David said to God, "Was it not I who ordered the fighting men to be counted? I am the one who has sinned and done wrong. These are but sheep. What have they done? O LORD my God, let your hand fall upon me and my family, but do not let this plague remain on your people."
Then the angel of the LORD ordered Gad to tell David to go up and build an altar to the LORD on the threshing floor of Araunah the Jebusite.
So David went up in obedience to the word that Gad had spoken in the name of the LORD.
While Araunah was threshing wheat, he turned and saw the angel; his four sons who were with him hid themselves.
Then David approached, and when Araunah looked and saw him, he left the threshing floor and bowed down before David with his face to the ground.
David said to him, "Let me have the site of your threshing floor so I can build an altar to the LORD, that the plague on the people may be stopped. Sell it to me at the full price."
Araunah said to David, "Take it! Let my lord the king do whatever pleases him. Look, I will give the oxen for the burnt offerings, the threshing sledges for the wood, and the wheat for the grain offering. I will give all this."
But King David replied to Araunah, "No, I insist on paying the full price. I will not take for the LORD what is yours, or sacrifice a burnt offering that costs me nothing."
So David paid Araunah six hundred shekels of gold for the site.
David built an altar to the LORD there and sacrificed burnt offerings and fellowship offerings. He called on the LORD, and the LORD answered him with fire from heaven on the altar of burnt offering.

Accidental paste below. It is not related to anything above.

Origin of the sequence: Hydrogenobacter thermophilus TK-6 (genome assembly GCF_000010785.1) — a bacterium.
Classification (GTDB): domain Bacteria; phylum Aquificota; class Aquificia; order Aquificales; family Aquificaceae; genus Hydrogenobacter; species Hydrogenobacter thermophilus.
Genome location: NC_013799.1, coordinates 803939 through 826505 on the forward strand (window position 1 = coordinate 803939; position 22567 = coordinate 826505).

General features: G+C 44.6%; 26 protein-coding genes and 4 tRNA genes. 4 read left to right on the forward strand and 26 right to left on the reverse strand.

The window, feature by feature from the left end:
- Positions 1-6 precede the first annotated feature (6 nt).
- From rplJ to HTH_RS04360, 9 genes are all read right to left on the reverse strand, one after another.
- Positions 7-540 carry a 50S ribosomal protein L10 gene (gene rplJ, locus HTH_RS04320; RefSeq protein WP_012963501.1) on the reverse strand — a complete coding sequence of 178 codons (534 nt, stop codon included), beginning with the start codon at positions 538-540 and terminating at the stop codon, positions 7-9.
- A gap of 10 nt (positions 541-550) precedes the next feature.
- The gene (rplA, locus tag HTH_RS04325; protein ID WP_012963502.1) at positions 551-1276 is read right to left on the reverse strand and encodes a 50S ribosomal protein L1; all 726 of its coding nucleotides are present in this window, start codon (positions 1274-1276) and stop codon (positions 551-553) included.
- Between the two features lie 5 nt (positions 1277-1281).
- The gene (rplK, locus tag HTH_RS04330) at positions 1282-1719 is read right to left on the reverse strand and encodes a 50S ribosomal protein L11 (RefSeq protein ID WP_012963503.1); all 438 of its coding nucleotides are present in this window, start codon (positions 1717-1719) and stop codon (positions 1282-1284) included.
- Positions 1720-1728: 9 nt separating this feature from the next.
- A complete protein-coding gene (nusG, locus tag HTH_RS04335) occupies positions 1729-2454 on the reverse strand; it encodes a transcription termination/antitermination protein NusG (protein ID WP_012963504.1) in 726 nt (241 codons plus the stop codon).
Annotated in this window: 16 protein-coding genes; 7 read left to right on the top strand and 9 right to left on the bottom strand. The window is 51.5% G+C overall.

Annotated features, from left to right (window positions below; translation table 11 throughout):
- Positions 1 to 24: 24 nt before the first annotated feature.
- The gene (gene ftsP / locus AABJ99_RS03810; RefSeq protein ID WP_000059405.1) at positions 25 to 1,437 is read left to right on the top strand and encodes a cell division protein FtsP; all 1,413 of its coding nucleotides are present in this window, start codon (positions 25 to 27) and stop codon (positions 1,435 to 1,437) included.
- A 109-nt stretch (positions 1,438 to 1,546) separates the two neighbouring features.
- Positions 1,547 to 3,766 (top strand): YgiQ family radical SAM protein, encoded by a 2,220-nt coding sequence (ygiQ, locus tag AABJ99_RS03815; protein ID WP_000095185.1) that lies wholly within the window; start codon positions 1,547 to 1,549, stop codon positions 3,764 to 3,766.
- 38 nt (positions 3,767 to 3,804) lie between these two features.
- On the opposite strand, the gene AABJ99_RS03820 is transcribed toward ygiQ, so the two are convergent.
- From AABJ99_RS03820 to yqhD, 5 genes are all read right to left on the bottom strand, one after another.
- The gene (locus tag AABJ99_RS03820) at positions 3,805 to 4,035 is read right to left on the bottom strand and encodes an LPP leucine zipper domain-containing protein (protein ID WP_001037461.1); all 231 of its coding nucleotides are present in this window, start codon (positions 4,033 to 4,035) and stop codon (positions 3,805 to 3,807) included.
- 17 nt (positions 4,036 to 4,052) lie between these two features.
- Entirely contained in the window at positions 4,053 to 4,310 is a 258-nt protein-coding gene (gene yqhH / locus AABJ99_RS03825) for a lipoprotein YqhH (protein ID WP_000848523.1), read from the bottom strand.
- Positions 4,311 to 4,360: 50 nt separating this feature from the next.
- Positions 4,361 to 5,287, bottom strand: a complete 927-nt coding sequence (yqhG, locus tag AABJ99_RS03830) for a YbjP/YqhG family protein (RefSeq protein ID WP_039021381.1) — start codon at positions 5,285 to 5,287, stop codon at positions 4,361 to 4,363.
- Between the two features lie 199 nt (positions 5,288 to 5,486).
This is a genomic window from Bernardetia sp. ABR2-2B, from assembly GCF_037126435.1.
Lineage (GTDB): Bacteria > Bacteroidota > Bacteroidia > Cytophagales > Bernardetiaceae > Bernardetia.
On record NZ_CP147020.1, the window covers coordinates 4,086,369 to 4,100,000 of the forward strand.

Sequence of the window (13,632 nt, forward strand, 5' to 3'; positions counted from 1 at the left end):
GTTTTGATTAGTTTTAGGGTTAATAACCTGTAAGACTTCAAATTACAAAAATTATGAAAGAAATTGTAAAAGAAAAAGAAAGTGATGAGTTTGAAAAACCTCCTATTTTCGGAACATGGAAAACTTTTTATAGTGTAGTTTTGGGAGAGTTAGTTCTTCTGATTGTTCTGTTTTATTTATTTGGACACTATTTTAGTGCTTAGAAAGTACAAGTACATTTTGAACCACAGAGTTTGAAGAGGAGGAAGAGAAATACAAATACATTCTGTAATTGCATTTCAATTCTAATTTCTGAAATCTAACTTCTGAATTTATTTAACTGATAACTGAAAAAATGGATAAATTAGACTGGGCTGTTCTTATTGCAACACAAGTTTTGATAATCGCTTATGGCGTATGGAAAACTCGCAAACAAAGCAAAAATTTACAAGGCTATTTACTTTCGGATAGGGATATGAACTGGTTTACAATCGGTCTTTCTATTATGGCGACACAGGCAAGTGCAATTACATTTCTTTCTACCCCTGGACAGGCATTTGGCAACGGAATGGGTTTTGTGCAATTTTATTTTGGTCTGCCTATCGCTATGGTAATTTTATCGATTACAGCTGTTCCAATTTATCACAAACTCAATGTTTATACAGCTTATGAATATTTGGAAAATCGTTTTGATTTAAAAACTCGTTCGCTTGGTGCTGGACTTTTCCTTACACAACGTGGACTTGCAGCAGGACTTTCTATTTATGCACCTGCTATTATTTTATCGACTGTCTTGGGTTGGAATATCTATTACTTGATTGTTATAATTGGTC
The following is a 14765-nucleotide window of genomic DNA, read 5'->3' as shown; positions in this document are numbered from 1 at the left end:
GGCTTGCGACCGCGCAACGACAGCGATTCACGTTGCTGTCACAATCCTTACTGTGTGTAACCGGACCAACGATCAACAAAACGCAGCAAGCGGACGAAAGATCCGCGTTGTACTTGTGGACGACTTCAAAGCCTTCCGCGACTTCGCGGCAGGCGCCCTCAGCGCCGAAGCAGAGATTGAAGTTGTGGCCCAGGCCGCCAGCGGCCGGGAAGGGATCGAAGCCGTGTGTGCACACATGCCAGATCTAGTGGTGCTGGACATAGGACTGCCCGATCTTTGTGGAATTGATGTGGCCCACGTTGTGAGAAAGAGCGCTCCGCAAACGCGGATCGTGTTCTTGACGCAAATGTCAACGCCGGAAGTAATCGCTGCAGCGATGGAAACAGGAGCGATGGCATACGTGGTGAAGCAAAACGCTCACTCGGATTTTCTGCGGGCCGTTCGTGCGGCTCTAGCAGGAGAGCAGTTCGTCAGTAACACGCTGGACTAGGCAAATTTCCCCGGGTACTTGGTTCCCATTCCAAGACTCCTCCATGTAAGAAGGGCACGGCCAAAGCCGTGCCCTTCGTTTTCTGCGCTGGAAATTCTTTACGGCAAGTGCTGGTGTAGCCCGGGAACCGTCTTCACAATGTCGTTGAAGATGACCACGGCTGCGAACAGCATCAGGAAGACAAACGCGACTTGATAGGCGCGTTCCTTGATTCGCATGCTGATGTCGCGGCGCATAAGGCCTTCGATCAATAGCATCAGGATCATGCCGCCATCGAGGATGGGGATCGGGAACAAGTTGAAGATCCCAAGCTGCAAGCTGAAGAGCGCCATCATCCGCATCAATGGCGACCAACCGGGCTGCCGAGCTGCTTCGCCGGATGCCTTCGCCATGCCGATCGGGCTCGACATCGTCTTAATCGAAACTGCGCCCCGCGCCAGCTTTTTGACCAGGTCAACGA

Then the LORD spoke to the angel, and he put his sword back into its sheath.
At that time, when David saw that the LORD had answered him on the threshing floor of Araunah the Jebusite, he offered sacrifices there.
The tabernacle of the LORD, which Moses had made in the desert, and the altar of burnt offering were at that time on the high place at Gibeon.
But David could not go before it to inquire of God, because he was afraid of the sword of the angel of the LORD.
Jesus entered Jericho and was passing through.
A man was there by the name of Zacchaeus; he was a chief tax collector and was wealthy.
He wanted to see who Jesus was, but being a short man he could not, because of the crowd.
So he ran ahead and climbed a sycamore-fig tree to see him, since Jesus was coming that way.